South Asian countries must formulate legal frameworks to control marine litter

In South Asia, the issue of marine litter management is not taken as a priority by any of the nations, write Harsh Mahaseth and Shubham Sharma for South Asia Monitor 

Harsh Mahaseth and Shubham Sharma Jan 25, 2020
Ocean Litter

Marine litter is a unique form of oceanic pollution which has an adverse effect on the ocean's ecosystem. It is a pervasive problem along the shorelines, coastal waters and oceans throughout the world. Unregulated dumping in the oceans is the primary factor for the accumulation of litter in them.
 
The South Asian Seas (SAS), identified as seas bordering India, Pakistan, Bangladesh, Maldives, and Sri Lanka, comprising the northern part of the Indian Ocean, along with parts of the Bay of Bengal and the Arabian Sea, have accumulated massive waste, causing devastation in the region.
 
The South Asian region consists of one-fifth of the global population. The countries in this region are plagued by high population, low income, and low development, with a high dependence on natural resources. The region has begun developing at a rapid pace, which has led to a substantial contribution by each of these countries to the unique pollution problem referred to as marine litter.
 
Marine litter in the SAS is primarily in the form of sewage, agricultural chemicals, sediment, oil hydrocarbons, and solid waste. The pollution is a direct result of poor waste management by the countries involved. It is estimated that  80% of marine debris can be traced to land-based activities. Of this debris, around 70% is believed to be entering the ocean seabed, 15% on beaches and 15% remains floating on the surface.
 
To combat marine litter, it was identified in 1995 as one of the nine source categories of the Global Programme of Action for the Protection of the Marine Environment from Land-based Activities (UNEP, 1995). Not until 2004, in Resolution 59/24 in Oceans and the Law of the sea, was marine litter recommended in discussions of the United Nations Consultative Process on the Law of the Sea (UNICPOLOS) as well as in the 2004 UN Secretary-General’s Report. Additionally, adverse effects of discarded fishing material was addressed in Resolution 59/25 of the UN General Assembly on November 17, 2004 on ‘Oceans and the Law of the Sea – Sustainable Fisheries’.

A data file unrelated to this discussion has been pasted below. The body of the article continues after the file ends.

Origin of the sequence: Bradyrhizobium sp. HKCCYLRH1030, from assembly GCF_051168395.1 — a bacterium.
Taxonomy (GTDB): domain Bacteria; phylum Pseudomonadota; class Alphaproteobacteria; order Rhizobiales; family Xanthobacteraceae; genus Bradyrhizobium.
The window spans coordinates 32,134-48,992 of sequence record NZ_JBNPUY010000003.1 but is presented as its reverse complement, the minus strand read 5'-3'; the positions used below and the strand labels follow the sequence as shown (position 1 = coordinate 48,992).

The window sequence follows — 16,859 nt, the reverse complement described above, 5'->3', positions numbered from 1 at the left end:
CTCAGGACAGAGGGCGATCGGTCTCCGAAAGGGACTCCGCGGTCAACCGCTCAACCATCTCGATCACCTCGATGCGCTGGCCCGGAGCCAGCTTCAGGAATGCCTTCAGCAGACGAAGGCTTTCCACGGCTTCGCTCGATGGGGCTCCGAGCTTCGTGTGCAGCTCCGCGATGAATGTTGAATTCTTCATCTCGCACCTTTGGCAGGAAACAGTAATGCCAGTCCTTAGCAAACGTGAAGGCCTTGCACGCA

Due to the serious threat marine litter poses to fishery resources, habitat, and wildlife, as well as to human health and safety, the UNEP/Regional Seas programme has been developing activities relevant to the marine litter issue in consultation and in cooperation with many UN Agencies, such as the Intergovernmental Oceanographic Commission (IOC) of UNESCO, International Maritime Organization (IMO), the Secretariat of the Basel Convention, The Mediterranean Action Plan and the Food and Agricultural Organisation of the United Nations (FAO), to facilitate and form programmes to address the issue of marine litter.
 
In South Asia, the issue of marine litter management is not taken as a priority by any of the nations. At the moment, in the SA region,  there are no legal frameworks or policies that address the issue of marine litter, therefore, there are no specific national or regional projects aimed at the issue of marine litter. Furthermore, within the region, data regarding the open-ocean floating and seafloor marine debris is lacking.
 
Currently, only India, Sri Lanka and the Maldives have some data that is of use, while the other countries have scarce information. Secondly, marine litter is unmonitored and unmanaged. Any and all marine litter activities are limited to periodic beach-clean up and community clean up exercises, which is insufficient to deal with the growing problem of marine litter. Without a concrete policy framework, backed by proper management of waste, marine pollution and litter cannot be combated.
 
Recognizing the problem, the South Asia Co-operative Environment Programme, under its Waste Management programme, prepared the Framework for Marine Litter Management in South Asia, which was formally endorsed in the 4th Inter-Ministerial Meeting of the South Asian Seas. With the formation of the framework, hopefully, the nations will take steps towards tackling the increasingly disastrous issue of marine pollution.
 
(The writers are from the NALSAR University of Law, Hyderabad, India)

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